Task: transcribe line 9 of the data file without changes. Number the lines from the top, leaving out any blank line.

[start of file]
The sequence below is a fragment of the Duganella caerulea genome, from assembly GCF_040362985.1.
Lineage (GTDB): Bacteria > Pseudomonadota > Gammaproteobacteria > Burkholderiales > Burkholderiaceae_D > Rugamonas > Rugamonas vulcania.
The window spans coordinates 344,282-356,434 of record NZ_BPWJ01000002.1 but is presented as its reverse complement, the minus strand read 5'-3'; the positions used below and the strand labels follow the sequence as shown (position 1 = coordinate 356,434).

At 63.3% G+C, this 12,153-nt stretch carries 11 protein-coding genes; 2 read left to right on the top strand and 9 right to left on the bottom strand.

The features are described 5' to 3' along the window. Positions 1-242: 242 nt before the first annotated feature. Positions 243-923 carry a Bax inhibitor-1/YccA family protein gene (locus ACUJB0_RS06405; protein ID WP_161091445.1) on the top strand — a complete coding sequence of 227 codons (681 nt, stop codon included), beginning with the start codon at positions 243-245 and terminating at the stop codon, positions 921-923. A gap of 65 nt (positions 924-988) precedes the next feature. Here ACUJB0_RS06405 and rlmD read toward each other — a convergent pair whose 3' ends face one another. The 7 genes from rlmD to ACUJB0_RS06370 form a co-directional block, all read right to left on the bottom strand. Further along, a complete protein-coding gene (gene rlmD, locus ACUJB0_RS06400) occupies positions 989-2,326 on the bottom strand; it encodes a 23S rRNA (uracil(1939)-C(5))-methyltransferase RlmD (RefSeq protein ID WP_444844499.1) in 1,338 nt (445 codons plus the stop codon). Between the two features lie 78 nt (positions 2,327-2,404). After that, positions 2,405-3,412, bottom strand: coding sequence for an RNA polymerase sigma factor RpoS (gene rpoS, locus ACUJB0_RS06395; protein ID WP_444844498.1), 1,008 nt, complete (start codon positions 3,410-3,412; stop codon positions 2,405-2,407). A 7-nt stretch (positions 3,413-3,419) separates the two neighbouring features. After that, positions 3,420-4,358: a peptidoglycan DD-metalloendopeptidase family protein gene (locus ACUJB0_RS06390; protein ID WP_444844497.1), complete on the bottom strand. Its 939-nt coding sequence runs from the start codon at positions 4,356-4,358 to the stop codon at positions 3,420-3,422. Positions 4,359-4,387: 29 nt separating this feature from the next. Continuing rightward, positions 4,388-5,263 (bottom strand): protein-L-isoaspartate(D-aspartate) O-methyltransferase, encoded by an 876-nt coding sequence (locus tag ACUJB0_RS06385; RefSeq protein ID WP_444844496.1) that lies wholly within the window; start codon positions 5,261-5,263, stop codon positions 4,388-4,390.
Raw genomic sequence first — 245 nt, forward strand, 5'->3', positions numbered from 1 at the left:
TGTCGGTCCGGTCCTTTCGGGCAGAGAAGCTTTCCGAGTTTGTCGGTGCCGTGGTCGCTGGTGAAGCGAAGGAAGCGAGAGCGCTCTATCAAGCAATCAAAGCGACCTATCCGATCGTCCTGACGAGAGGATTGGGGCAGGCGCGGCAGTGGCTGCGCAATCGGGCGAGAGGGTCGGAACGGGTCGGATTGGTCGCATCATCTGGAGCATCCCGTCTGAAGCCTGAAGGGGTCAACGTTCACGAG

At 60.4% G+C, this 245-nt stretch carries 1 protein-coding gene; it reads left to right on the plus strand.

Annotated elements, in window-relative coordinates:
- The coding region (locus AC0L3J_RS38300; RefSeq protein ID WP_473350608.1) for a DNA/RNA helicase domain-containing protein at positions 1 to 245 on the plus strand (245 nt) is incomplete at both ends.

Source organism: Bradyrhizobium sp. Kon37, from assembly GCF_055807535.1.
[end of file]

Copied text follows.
Annotated elements, in window-relative coordinates: